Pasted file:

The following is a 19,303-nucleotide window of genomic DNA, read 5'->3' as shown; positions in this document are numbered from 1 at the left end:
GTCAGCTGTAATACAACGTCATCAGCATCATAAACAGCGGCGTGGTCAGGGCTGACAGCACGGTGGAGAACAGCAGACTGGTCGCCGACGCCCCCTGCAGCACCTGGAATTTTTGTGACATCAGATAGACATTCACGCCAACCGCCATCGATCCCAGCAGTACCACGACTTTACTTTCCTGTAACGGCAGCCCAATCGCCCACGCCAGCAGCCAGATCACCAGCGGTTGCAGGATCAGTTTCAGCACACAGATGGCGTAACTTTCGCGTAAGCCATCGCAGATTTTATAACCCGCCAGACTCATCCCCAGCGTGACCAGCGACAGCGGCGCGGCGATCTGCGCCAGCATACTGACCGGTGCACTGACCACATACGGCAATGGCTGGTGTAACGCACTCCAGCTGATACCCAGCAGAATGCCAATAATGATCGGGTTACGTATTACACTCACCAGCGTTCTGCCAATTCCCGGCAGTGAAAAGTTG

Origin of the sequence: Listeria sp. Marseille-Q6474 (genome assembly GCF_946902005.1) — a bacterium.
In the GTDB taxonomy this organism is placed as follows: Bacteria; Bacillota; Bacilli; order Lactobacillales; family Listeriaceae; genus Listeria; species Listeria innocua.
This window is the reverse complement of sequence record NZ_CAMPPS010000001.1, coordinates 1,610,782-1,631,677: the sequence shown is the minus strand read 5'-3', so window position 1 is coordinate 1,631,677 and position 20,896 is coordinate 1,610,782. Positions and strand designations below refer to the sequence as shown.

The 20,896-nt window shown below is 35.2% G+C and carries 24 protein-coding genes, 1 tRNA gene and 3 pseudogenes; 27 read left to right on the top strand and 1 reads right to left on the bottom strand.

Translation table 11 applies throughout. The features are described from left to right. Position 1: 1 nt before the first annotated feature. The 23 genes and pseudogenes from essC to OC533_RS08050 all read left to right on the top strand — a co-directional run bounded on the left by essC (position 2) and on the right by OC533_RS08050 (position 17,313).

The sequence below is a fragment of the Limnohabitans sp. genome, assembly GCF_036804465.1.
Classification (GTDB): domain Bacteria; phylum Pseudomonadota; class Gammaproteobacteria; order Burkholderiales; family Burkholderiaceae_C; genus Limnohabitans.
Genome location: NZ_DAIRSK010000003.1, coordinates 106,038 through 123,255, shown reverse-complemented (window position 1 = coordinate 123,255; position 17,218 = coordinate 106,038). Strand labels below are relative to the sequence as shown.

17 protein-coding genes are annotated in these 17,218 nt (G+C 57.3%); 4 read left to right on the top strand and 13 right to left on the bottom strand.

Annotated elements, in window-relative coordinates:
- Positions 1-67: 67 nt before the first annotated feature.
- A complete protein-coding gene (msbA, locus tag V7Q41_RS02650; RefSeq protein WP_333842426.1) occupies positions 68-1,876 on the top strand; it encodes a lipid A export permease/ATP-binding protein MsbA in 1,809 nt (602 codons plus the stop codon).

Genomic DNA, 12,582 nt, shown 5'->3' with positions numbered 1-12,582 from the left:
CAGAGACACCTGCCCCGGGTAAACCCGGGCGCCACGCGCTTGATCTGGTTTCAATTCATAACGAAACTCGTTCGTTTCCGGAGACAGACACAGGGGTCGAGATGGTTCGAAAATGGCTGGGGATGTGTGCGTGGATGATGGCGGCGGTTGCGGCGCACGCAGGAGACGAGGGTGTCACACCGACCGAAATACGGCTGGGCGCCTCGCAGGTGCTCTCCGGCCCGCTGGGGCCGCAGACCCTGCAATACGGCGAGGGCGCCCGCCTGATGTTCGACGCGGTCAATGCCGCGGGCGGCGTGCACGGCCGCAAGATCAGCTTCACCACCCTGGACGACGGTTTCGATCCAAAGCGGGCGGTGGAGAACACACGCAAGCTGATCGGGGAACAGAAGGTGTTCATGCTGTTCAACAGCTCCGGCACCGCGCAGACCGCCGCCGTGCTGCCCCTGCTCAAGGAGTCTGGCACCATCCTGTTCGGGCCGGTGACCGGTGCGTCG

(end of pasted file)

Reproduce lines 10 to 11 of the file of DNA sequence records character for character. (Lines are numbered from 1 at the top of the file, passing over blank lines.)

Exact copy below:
Genome location: NZ_DAIRSK010000003.1, coordinates 106,038 through 123,255, shown reverse-complemented (window position 1 = coordinate 123,255; position 17,218 = coordinate 106,038). Strand labels below are relative to the sequence as shown.

17 protein-coding genes are annotated in these 17,218 nt (G+C 57.3%); 4 read left to right on the top strand and 13 right to left on the bottom strand.